Messing with Perl


sub zipper {
my ($left, $right) = @_;
my @larr = @{$left};
my $lsize = @larr;

my @rarr = @{$right};
my $rsize = @rarr;

if ($lsize != $rsize) {

die "Array sizes are inequal.";

}



my @AoAr;

for (my $i = 0; $i < $lsize; $i++) {
push @AoAr, ($larr[$i], $rarr[$i]), "n";
}

return @AoAr;

}

Earlier I decided to make a zipper subroutine in Perl. So far it works. Results:


$VAR1 = 'Pat';
$VAR2 = '1';
$VAR3 = '
';
$VAR4 = 'Sean';
$VAR5 = '2';
$VAR6 = '
';
$VAR7 = 'Dante';
$VAR8 = '3';
$VAR9 = '
';
$VAR10 = 'Dustin';
$VAR11 = '4';
$VAR12 = '
';

I also devised a dot product using two maps:


my @dotproduct = map {my $z = $_; map {$z . ' ' . $_}
@surnames} @names;

Results:


$VAR1 = 'Pat 1';
$VAR2 = 'Pat 2';
$VAR3 = 'Pat 3';
$VAR4 = 'Pat 4';
$VAR5 = 'Sean 1';
$VAR6 = 'Sean 2';
$VAR7 = 'Sean 3';
$VAR8 = 'Sean 4';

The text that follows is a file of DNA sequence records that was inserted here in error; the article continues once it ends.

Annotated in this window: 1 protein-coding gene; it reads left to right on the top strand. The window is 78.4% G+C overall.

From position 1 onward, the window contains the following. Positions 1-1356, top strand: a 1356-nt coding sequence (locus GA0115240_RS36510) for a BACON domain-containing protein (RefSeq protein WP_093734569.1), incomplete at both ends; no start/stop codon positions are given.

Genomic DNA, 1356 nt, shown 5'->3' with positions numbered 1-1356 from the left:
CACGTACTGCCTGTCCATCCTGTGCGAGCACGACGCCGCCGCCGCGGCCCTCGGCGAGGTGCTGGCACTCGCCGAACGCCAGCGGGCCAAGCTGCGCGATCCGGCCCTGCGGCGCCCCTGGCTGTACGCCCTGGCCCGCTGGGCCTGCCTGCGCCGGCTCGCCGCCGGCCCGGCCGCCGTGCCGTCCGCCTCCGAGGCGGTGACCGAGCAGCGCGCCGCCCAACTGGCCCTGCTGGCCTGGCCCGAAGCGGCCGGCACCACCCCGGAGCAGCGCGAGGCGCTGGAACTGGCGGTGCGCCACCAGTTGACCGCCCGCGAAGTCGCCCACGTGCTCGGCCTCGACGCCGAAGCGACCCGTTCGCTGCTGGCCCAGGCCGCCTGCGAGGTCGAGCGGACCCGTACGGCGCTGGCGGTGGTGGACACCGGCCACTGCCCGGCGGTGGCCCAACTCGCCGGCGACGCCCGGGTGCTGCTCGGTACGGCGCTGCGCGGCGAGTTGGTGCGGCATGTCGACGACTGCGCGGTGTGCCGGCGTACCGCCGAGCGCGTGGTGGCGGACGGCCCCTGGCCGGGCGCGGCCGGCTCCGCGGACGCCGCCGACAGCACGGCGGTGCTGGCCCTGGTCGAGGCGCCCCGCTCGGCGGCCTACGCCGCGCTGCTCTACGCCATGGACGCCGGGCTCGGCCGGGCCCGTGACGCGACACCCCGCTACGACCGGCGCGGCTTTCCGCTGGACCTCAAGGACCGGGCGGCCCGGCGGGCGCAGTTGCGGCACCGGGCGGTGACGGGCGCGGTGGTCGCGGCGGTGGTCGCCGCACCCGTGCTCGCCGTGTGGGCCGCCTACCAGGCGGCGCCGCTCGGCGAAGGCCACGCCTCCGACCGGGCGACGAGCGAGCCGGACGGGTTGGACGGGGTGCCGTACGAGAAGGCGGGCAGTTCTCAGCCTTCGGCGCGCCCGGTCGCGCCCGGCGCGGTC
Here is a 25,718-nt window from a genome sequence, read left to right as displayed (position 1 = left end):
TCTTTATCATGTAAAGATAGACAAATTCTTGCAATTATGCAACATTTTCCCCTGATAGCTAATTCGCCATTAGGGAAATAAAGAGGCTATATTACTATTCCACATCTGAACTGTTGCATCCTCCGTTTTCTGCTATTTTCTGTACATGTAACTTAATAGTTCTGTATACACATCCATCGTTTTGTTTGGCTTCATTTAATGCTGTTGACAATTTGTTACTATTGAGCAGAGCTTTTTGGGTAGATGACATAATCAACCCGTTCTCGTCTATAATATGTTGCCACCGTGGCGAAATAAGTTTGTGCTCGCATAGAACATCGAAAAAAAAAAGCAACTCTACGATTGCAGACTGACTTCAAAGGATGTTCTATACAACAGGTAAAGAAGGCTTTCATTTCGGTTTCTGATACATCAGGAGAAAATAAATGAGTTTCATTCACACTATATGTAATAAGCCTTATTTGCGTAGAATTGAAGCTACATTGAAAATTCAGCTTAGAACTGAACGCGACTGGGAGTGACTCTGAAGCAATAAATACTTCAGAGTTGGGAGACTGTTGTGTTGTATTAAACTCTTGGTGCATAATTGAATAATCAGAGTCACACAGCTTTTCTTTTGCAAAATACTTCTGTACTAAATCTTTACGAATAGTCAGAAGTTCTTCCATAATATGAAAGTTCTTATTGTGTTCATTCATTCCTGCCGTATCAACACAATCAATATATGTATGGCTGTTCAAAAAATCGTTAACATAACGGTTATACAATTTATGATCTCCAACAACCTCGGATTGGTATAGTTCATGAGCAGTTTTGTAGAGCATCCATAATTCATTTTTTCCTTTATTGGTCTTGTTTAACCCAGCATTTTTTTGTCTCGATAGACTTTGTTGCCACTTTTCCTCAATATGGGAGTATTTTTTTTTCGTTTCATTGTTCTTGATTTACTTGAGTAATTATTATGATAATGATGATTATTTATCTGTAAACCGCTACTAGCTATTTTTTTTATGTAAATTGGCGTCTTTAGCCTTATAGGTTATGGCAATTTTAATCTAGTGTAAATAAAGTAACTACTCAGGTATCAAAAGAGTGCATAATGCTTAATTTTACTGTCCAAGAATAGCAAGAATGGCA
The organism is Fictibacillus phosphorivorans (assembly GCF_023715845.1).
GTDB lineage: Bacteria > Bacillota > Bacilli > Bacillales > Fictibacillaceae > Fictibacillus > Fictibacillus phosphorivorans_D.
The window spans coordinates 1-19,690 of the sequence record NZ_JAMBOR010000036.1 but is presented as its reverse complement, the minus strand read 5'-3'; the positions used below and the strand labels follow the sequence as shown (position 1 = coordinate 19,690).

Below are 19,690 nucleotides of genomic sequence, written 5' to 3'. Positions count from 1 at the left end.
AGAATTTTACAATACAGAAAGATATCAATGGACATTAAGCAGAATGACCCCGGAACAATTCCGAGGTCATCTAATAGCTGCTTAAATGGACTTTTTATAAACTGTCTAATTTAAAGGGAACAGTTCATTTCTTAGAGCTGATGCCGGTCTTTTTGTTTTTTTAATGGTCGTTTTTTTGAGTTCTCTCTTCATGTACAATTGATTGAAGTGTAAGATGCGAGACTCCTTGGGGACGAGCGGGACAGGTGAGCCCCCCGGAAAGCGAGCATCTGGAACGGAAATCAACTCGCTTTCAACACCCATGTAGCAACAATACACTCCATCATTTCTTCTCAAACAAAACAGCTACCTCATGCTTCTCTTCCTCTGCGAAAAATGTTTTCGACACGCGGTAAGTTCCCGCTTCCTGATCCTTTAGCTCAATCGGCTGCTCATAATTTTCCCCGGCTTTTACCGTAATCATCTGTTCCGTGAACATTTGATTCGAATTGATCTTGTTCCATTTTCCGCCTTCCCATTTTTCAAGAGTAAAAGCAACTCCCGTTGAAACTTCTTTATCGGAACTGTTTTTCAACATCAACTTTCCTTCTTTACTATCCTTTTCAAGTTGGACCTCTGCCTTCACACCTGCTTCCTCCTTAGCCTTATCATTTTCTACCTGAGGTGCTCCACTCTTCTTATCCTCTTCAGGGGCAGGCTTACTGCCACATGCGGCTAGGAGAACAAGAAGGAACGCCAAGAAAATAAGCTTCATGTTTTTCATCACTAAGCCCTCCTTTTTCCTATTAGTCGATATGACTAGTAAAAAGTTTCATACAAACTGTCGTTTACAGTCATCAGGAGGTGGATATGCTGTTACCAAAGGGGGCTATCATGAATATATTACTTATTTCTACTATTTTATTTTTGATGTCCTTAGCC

$VAR9 = 'Dante 1';
$VAR10 = 'Dante 2';
$VAR11 = 'Dante 3';
$VAR12 = 'Dante 4';
$VAR13 = 'Dustin 1';
$VAR14 = 'Dustin 2';
$VAR15 = 'Dustin 3';
$VAR16 = 'Dustin 4';

Another fine example of bad programming. Now here are some things I should have learned way earlier:

  • Lists are not the same as arrays. Arrays are filled with scalars. Lists have objects of some sort.
  • Lists don’t really have a scalar context. It resolves to their last element.
  • Changing from an array reference to an array is way too clunky. Is there a better way?

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